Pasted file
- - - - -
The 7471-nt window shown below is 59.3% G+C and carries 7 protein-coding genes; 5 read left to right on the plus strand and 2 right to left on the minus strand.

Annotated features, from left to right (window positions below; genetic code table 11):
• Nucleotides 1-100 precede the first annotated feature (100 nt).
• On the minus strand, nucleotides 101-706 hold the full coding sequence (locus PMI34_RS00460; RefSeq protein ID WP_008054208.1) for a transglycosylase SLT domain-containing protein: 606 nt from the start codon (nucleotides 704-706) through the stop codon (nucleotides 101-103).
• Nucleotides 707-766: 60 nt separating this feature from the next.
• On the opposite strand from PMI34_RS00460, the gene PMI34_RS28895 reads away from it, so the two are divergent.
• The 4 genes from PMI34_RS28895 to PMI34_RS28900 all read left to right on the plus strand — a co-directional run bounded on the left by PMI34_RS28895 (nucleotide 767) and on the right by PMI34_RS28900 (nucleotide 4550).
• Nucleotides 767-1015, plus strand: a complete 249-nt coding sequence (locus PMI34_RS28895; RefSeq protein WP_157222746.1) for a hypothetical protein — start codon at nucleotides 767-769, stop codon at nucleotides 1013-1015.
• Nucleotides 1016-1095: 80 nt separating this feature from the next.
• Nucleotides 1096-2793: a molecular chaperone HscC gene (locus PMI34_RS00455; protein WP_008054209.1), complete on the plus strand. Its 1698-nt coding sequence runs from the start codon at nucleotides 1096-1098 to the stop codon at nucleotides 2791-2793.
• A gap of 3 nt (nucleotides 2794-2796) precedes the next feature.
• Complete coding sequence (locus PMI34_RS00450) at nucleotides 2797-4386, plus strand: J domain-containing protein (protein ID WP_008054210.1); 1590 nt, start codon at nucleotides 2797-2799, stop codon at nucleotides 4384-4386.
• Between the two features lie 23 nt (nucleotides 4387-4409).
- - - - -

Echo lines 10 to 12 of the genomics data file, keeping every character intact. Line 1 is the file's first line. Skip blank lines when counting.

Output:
• Nucleotides 1096-2793: a molecular chaperone HscC gene (locus PMI34_RS00455; protein WP_008054209.1), complete on the plus strand. Its 1698-nt coding sequence runs from the start codon at nucleotides 1096-1098 to the stop codon at nucleotides 2791-2793.
• A gap of 3 nt (nucleotides 2794-2796) precedes the next feature.
• Complete coding sequence (locus PMI34_RS00450) at nucleotides 2797-4386, plus strand: J domain-containing protein (protein ID WP_008054210.1); 1590 nt, start codon at nucleotides 2797-2799, stop codon at nucleotides 4384-4386.